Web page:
||Background: The intensive use of chemical insecticides against mosquitoes has led to the development of widespread
insecticide resistance. Control of Anopheles mosquitoes in malaria endemic areas of sub-Saharan Africa has
become increasingly difficult. There is an urgent need for malaria control programmes to adopt more integrated
mosquito management approaches that include sustainable, nonchemical solutions. The mermithid nematode
Romanomermis iyengari is one of several natural control alternatives to synthetic pesticides for mosquito suppression.
This study evaluated the effectiveness of the nematode R. iyengari for control of Anopheles gambiae.
Methods: The nematode R. iyengari was mass-produced, and pre-parasitic stage (J2) were used for laboratory and
field experiments. In laboratory experiments, two concentrations of pre-parasitics (5 and 10 J2 per larva) were tested
against first- (L1), second- (L2) and third-instar (L3) larvae of An. gambiae. Infected larvae were observed daily to determine
their mortality rate and the number of post-parasitic nematodes emerging from dead larvae. In field experiments,
3500, 4000 and 5000 J2/m2 were sprayed in separate natural Anopheles breeding sites. After treatment, the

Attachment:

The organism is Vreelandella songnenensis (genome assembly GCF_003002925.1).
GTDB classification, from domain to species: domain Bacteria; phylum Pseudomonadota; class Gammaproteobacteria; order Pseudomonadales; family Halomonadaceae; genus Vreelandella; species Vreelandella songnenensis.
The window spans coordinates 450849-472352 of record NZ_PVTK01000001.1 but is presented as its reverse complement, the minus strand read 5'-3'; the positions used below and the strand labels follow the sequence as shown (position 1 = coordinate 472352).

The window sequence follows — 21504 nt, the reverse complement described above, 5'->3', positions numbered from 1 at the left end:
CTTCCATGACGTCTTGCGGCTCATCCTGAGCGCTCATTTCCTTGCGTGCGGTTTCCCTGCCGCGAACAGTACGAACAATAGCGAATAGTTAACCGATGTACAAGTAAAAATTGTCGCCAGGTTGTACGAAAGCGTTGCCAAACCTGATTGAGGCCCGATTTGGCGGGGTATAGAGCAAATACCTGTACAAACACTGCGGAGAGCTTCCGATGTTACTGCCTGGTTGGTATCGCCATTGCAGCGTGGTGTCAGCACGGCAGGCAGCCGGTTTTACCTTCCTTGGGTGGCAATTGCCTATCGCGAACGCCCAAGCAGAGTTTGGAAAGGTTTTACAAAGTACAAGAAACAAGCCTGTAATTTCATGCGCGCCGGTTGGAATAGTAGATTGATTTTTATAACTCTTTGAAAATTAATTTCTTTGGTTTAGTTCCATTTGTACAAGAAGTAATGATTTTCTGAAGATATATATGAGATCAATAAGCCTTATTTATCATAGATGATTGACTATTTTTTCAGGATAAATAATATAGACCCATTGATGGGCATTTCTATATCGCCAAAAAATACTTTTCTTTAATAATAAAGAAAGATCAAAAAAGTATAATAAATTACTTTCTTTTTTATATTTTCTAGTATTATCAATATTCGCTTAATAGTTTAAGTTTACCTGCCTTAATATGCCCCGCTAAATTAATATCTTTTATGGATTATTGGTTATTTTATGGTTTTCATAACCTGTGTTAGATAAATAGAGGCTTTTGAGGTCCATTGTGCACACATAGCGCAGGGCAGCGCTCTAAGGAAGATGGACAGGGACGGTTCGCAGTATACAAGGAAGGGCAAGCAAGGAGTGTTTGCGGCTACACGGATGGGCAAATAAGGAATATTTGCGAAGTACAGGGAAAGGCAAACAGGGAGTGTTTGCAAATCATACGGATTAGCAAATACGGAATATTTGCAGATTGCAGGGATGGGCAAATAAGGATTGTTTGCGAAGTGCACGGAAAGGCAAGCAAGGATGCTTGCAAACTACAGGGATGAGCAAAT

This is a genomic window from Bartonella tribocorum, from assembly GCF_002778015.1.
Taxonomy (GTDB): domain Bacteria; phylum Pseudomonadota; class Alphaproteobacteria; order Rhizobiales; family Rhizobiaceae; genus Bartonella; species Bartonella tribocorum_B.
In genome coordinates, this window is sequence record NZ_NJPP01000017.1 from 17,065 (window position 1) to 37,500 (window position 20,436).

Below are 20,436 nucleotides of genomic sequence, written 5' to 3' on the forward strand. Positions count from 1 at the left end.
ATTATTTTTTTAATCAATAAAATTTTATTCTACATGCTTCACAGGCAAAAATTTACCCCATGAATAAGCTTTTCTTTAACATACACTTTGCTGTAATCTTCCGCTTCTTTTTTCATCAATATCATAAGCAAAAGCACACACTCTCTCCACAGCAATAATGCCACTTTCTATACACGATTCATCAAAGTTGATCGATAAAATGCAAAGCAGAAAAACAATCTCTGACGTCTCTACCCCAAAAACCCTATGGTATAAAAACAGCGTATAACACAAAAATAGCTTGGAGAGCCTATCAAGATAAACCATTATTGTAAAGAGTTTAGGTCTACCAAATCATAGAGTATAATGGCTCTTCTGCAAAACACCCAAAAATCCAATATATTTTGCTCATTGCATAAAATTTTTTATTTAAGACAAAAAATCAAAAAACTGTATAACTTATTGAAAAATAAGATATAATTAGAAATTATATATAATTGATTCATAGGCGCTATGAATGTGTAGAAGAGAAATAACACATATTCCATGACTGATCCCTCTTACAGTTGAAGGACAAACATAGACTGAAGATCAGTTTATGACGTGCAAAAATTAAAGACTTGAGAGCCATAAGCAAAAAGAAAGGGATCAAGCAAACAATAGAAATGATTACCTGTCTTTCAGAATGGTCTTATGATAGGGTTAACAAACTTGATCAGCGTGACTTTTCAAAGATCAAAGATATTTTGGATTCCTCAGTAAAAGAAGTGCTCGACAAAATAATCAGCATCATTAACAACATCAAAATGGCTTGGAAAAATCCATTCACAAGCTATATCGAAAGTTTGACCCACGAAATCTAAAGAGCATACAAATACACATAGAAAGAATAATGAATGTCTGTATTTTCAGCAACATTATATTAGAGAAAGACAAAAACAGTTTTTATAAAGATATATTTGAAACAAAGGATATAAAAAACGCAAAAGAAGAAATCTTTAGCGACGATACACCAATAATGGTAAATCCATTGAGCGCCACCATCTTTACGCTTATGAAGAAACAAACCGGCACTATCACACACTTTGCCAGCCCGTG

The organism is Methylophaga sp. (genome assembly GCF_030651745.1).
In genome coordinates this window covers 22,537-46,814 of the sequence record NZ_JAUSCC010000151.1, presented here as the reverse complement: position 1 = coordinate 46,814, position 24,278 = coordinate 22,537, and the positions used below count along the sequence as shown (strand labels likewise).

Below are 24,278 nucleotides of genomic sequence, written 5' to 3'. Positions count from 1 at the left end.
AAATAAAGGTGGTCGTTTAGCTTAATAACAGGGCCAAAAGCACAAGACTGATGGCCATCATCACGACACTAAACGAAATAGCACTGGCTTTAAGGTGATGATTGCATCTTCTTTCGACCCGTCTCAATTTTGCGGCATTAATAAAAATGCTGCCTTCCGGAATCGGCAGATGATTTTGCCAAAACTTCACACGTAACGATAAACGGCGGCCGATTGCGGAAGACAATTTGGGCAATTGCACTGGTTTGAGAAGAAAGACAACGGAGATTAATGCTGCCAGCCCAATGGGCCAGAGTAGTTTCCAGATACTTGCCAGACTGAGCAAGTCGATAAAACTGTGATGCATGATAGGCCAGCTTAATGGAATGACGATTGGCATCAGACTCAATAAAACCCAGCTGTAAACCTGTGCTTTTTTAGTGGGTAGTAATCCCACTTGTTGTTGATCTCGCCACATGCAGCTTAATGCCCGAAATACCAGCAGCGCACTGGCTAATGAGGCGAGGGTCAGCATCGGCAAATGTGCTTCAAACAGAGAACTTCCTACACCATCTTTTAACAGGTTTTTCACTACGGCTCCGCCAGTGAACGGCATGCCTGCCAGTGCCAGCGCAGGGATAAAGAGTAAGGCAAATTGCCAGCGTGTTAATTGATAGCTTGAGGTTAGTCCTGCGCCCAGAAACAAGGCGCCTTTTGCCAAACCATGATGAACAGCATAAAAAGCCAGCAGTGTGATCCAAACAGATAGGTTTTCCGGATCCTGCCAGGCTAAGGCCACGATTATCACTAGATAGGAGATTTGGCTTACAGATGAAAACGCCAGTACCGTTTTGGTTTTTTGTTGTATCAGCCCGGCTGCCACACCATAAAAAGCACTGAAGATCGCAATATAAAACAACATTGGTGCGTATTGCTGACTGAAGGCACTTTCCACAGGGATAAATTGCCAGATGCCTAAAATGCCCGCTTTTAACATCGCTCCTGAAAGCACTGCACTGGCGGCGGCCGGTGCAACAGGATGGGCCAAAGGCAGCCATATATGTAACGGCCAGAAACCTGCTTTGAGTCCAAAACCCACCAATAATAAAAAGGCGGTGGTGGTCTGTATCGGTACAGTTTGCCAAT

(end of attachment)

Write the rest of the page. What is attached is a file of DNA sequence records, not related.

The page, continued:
larval mosquito density in the breeding sites was assessed every 5–7 days.
Results: Laboratory results showed that larval An. gambiae is susceptible to nematode infection: 100% L1 larvae
died within 24 hours post-treatment, and 100% of both L2 and L3 larvae died within 7 days, regardless of nematode
concentrations. The average number of post-parasitic nematodes emerging per larva increased with increasing nematode
concentration. In field experiments, the monthly applications of 3500 to 5000 pre-parasitic nematodes per m2
eliminated larval mosquito development in Anopheles- and mixed breeding sites. Larval mosquito density dramatically
decreased five days after the first treatment in all treated sites and was maintained at a very low level during the
whole experimental period. Basically, only early instar larva were detected in treated sites throughout the test period.
The average number of post-parasitic nematodes emerging per larva collected in treated sites was 1.45, 2, and 5.7
respectively for sites treated with 3500, 4000, and 5000 J2/m2.
Conclusions: Malaria mosquito larvae is susceptible to R. iyengari infection in West Africa. Parasitism intensity
depends on tested nematode concentrations. Monthly application of 3500 J2/ m2 was enough to control effectively larval An. gambiae in wetlands and floodable locations in West Africa.